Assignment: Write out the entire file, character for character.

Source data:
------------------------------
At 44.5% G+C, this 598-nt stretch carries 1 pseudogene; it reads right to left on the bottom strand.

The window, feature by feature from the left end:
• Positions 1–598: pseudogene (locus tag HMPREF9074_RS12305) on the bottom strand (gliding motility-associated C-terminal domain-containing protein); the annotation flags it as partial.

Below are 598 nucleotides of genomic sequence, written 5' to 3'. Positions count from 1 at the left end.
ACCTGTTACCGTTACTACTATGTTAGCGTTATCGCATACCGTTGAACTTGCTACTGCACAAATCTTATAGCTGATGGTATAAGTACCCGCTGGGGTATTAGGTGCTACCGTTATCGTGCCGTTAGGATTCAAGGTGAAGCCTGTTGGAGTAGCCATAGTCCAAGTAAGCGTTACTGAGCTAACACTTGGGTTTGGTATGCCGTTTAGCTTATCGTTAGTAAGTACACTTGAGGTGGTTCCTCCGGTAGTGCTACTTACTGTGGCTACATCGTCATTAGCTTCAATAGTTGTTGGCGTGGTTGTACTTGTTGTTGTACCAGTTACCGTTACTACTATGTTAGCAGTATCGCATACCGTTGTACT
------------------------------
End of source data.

At 44.5% G+C, this 598-nt stretch carries 1 pseudogene; it reads right to left on the bottom strand.

The window, feature by feature from the left end:
• Positions 1–598: pseudogene (locus tag HMPREF9074_RS12305) on the bottom strand (gliding motility-associated C-terminal domain-containing protein); the annotation flags it as partial.

Below are 598 nucleotides of genomic sequence, written 5' to 3'. Positions count from 1 at the left end.
ACCTGTTACCGTTACTACTATGTTAGCGTTATCGCATACCGTTGAACTTGCTACTGCACAAATCTTATAGCTGATGGTATAAGTACCCGCTGGGGTATTAGGTGCTACCGTTATCGTGCCGTTAGGATTCAAGGTGAAGCCTGTTGGAGTAGCCATAGTCCAAGTAAGCGTTACTGAGCTAACACTTGGGTTTGGTATGCCGTTTAGCTTATCGTTAGTAAGTACACTTGAGGTGGTTCCTCCGGTAGTGCTACTTACTGTGGCTACATCGTCATTAGCTTCAATAGTTGTTGGCGTGGTTGTACTTGTTGTTGTACCAGTTACCGTTACTACTATGTTAGCAGTATCGCATACCGTTGTACT